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Skip sitcommy 'Switch'

Not a single moment rings true in "The Switch," which is unfortunate because it's about a situation in which a lot of women find themselves.

Jennifer Aniston’s character, Kassie, is a single, 40-year-old New York TV producer who wants to have a baby but doesn’t want to wait around for a ma to make that happen. She turns to a sperm donor, only to have her longtime best friend, the uptight stock trader Wally (Jason Bateman), switch the specimens in a drunken stupor.

The whole deal is going down at an insemination party thrown by the movie’s obligatory wacky best friend (Juliette Lewis), complete with jokey turkey basters. This is played in broad, sitcommy fashion, utterly divorced from the way people behave in real life. The way directors Josh Gordon and Will Speck (“Blades of Glory”) play the story, there’s little humanity to be found – and even less real humor.

Aniston and Bateman get nothing to work with. Their characters are barely drawn types, and in Wally’s case, they’re barely likable. Aniston and Bateman have so little chemistry, you actually wonder how their characters ended up friends with each other, much less best friends.

Of course, beyond that, Wally’s always been secretly in love with Kassie and incapable of connecting with any other woman. He’s miserable, which would be fine if he were interesting, but this guy’s just a dud. The child who emerges from Wally’s switch is so precocious and neurotic himself, he resembles no other 6-year-old on the planet. Which is, of course, the gag: He’s just like Wally. But despite young actor Thomas Robinson’s saucer-eyed cuteness, it feels forced rather than funny.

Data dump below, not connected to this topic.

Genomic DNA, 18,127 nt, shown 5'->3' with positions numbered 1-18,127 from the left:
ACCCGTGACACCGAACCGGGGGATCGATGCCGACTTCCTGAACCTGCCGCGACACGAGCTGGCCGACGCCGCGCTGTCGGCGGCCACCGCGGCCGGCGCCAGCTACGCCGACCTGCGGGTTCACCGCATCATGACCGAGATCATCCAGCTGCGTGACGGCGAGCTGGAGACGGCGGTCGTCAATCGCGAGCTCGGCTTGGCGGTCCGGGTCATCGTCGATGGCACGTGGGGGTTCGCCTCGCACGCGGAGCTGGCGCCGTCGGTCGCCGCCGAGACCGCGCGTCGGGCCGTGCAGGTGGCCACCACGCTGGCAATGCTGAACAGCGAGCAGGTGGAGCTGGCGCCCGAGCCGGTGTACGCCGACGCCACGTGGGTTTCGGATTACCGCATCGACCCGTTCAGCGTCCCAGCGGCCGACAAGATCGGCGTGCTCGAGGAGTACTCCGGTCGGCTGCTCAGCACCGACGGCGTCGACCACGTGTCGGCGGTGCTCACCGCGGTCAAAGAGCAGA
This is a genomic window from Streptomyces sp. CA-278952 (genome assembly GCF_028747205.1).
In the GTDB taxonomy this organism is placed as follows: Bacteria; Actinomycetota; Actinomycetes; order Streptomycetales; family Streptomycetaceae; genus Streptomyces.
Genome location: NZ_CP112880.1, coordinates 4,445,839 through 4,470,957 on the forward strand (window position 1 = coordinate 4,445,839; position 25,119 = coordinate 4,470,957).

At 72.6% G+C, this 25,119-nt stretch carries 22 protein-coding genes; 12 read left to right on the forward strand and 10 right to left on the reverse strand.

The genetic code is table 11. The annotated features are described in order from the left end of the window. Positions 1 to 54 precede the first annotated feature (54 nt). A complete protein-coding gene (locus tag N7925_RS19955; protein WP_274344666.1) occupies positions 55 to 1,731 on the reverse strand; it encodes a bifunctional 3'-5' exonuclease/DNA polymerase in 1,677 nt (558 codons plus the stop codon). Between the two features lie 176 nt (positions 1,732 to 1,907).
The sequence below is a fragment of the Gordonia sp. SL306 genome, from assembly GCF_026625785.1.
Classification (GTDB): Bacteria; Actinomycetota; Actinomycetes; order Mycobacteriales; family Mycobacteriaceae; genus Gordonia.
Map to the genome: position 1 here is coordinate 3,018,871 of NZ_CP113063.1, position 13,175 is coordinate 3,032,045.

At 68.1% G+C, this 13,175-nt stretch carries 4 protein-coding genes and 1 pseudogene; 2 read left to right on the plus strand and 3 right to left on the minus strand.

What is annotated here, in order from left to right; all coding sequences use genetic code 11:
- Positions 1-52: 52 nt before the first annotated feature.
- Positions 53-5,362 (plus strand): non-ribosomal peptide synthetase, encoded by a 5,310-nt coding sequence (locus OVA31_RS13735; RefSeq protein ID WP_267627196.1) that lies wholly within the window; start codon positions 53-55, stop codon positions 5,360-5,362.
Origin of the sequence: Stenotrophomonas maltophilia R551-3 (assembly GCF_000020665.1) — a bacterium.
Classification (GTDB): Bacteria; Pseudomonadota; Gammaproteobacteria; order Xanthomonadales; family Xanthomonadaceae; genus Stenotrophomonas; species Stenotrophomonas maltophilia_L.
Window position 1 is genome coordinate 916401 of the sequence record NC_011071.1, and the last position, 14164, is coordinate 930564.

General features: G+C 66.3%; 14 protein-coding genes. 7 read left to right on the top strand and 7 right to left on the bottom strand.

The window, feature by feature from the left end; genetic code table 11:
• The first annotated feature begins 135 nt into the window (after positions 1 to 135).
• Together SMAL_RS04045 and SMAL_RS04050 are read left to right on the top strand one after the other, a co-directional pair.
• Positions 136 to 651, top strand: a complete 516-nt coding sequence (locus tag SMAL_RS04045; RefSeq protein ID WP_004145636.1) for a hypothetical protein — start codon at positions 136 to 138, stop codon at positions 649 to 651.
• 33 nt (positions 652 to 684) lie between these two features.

Kassie assumes her baby comes courtesy of the seed from Roland (Patrick Wilson), a blonde-haired, blue-eyed donor. Once she gets pregnant, she goes home to Minnesota to raise young Sebastian, only to return to New York for work years later. Wally is exactly the same – but once he meets Sebastian and starts spending time with him, the memories of his inebriated scheme come back to him and he realizes he might be this kid’s dad.

Will Wally tell Kassie the truth? Will there be some ill-timed confession in front of a large group of strangers? These things don’t happen in real life. They do in contrived romantic comedies.

'The Switch'

* 1/2 ***

Directors: Josh Gordon, Will Speck

Cast: Jennifer Aniston, Jason Bateman, Juliette Lewis, Patrick Wilson, Jeff Goldblum

Running time: 1:40

Rating: PG-13; mature thematic content, sexual material including dialogue, nudity, drug use, language